26. Procedures Begin discussion on branches of the military, who serves in the military, and purpose in our country. Explain how this affects our citizens. Discuss ways it has affected the personal lives of the students (family in the military, family friends, etc..). Form a list of words that describe people in the military. Show images of Dorothy Collective army men and discuss the reasons they chose to depict soldiers in this way. Define what an artist collective is. Students: establish the manner in which the army man will be represented and consider the story that it might tell. Present clay medium. Demonstrate hand building techniques for creating a stand, attaching pieces of clay, and making objects stable (but able to be fired). Do 1 day of building form, 1 day of adding detail by carving. Fire pieces, glaze in army green, and re-fire.

  27. Assessment Each class will work as an artist collective by combining our army men. They will be displayed together and we will decipher what message we are collectively portraying. A rubric will be used by the student and teacher to determine the grade for the art work.

  28. Sculpture

  29. Re-imagined Art History

  30. Re-imagined Art History

  31. Re-imagined Art History

  32. Objective This lesson plan will introduce students to famous works in art history. They will learn art criticism skills toanalyze the works and find the focus or what makes it “great.” They will then work together in groups to transform the 2-D work of art into a three dimensional sculpture. The students will use new mediums.

  33. Next Generation Sunshine State Standards • VA.3.C.1.2: Reflect on and interpret works of art, using observation skills, prior knowledge, and experience.  • VA.3.S.1.1: Manipulate tools and media to enhance communication in personal artworks.  • VA.3.S.1.3: Incorporate ideas from art exemplars for specified time periods and cultures. • VA.3.O.2.1: Use creative and innovative ideas to complete personal artworks.   • VA.3.H.3.1: Discuss how knowledge gained in the visual art classroom can serve as prior knowledge in other classrooms.  • VA.3.F.1.2: Explore the effects and merits of different solutions to solve an artistic problem.  • VA.3.F.3.2: Collaborate to complete a task in art. 

  34. Statement of Origin Art Analysis Looking at and Responding to Art, by Linderman breaks down the art criticism into steps to teach skills to students. Using this information, the lesson can introduce art critique. (Linderman, 1997, p.216-217)

  35. Procedures Show presentation on 5 famous art works. Distribute pre-test on the meaning of the works and why they are famous. Cover brief biography of the artist and the time period it was created in. Use modified version of the Feldman method to critique the works: Analyze (what does it look like, using knowledge of E’s and P’s) Interpret (what do you think it means) Judge (what does it mean to society and is it successful) Present re-imagined versions of other famous works. Form groups of 4-5 students. Imagine what the unseen elements of the 2-D version may look like. Work collaboratively to design how it will be represented. Decide what elements to incorporate or exclude. Consider spatial relationships. Accumulate materials that can be used to create the basic form of the sculpture (newspaper, balloons, tape etc..). Explain how to use paper macheto unify it. Once form is built and paper mache is dry, paint to complete the sculpture, ensuring all areas of newsprint are covered.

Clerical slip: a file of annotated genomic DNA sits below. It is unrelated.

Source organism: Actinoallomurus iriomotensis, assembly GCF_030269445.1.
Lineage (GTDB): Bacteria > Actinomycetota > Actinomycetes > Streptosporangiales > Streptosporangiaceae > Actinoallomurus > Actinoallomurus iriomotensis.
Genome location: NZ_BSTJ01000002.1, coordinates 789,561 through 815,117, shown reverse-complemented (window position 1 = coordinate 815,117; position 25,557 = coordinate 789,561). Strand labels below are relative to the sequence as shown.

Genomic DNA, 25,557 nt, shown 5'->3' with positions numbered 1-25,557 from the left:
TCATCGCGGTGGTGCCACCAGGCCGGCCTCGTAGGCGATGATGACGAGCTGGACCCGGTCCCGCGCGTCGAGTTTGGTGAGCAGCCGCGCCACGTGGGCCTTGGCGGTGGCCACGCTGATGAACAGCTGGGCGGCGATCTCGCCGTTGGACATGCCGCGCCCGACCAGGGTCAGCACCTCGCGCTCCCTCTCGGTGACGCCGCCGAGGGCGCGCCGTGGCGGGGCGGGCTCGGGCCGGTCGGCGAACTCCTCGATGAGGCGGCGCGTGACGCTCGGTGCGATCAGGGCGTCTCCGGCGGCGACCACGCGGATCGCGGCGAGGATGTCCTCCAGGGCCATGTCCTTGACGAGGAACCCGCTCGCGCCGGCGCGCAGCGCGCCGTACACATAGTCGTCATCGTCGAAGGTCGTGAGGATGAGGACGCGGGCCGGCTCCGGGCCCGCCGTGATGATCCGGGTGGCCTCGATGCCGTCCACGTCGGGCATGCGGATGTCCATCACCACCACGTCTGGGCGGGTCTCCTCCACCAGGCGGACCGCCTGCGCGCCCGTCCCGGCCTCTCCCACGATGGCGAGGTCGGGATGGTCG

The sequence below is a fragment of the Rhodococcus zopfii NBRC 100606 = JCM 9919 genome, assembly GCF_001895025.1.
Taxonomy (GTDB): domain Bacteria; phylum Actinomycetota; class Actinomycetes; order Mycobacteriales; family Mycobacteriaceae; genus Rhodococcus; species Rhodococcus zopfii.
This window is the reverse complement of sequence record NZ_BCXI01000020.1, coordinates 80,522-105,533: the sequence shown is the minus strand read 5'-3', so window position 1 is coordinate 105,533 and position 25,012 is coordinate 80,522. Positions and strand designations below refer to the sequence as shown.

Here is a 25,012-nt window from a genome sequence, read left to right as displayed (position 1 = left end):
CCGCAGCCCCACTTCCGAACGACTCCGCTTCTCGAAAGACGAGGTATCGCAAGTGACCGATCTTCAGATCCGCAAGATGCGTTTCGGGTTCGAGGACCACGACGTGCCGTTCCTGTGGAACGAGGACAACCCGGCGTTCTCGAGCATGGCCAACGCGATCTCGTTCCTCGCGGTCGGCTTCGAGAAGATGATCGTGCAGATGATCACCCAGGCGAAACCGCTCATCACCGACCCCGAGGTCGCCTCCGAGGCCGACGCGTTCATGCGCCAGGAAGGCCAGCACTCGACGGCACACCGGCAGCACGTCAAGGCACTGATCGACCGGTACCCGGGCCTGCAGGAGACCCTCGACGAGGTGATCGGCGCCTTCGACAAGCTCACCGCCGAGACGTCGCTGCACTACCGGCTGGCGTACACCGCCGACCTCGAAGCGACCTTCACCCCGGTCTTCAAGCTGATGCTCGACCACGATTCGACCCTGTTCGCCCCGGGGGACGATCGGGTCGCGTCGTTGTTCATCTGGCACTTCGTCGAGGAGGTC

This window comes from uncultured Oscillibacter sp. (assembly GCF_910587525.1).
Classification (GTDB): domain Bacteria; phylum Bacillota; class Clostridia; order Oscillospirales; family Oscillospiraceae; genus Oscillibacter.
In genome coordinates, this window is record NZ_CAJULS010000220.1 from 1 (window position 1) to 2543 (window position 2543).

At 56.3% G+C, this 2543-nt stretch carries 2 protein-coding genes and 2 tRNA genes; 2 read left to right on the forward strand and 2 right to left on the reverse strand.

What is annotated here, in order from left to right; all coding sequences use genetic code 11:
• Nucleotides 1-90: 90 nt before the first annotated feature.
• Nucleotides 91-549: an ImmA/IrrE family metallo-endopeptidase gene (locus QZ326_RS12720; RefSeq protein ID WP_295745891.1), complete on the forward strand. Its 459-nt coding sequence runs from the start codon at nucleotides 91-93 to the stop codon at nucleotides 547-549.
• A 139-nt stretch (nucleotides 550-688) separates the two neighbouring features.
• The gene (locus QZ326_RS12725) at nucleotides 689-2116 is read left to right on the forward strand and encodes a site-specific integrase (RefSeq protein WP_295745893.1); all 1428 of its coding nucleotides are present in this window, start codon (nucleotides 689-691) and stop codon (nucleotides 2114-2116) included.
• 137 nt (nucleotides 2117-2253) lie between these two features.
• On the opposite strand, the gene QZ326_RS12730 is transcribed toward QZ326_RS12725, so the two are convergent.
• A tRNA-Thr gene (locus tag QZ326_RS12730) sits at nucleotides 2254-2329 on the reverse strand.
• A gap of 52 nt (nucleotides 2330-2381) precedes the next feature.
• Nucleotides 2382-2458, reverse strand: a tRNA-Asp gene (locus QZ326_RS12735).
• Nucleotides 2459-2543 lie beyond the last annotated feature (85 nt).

36. Assessment Students will complete a post-test on the art history works to find what they learned. A rubric will be used by the student and teacher to determine the grade for the art work.

  37. Media Criticism

  38. TOMS Shoes

  39. Objective For this lesson, students will learn about the TOMS Shoes mission. They will expresstheir understanding of how poverty affects children their age in other countries by creating pieces that raise awareness, taking into consideration the principles of good design. Students will be asked to participate (with parental permission) in the One Day Without Shoes challenge to show their support for the cause.

  40. Next Generation Sunshine State Standards • VA.3.S.1.2: Use diverse resources to inspire artistic expression and achieve varied results.  • VA.3.O.2.1: Use creative and innovative ideas to complete personal artworks.  • VA.3.H.1.1: Describe cultural similarities and differences in works of art.  • VA.3.F.2.1: Identify places where artists or designers have made an impact on the community.  VA.3.F.3.1: Create artwork that communicates an awareness of events within the community.  • VA.3.F.3.2: Collaborate to complete a task in art. 

  41. Statement of Origin In Principles of Possibility: Considerations for a 21st Century Art & Culture Curriculum, Olivia Gude explains how art allows children “investigate and represent one’s own experience- generating personal and shared meaning.” This idea was the inspiration for this lesson plan. (Gude, 2007, p.6)

  42. Procedures Watch first video on TOMS shoes. Questions for discussion: What is the message they are trying to reach to the public? Why might children in other countries not have shoes? Why do you think shoes are so important to every day life? Compile a list of reasons why students are personally grateful to be able to wear shoes. Watch second video and explain the purpose of One Day Without Shoes. Invite students to participate in One Day Without Shoes challenge, given that they receive parental permission in the form of a permission slip. Create mixed media awareness art works about the importance of all children having shoes to wear and/or the reason you will be going one day without shoes. Incorporate text with iconography to create a bold, clear statement. Once complete, post out of the classroom to encourage others to become informed.

  43. Assessment Present what aspect of this issue is being portrayed with the art piece. A rubric will be used by the student and teacher to determine the grade for the art work.

  44. Rubric

  45. References Gude, O. (2007). Principles and possibilities: considerations for 21st century art and culture curriculum, Art Education, 60(1), 6-17. Huffman, E. (1998). Authentic rubrics, Art Education, 51(1), 64-68. Linderman, M. (1997). Art analysis looking at and responding to art. Art in the Elementary School (pp.215-228). Linderman, M. (1997). Art production ideas and techniques. Art in the Elementary School (pp.108-118). Rudner, L. M. and Boston, C. (1994, December). “A look at performance assessment for art education,” National Art Education Association. Tomsshoes. (2010). Tom’s-Thank You! [video]. Retrieved from: http://www.youtube.com/watch?v=owTiwnNly_4 Tomsshoes. (2010). One Day Without Shoes [video]. Retrieved from: http://www.youtube.com/watch?v=Vlz3QKHJBac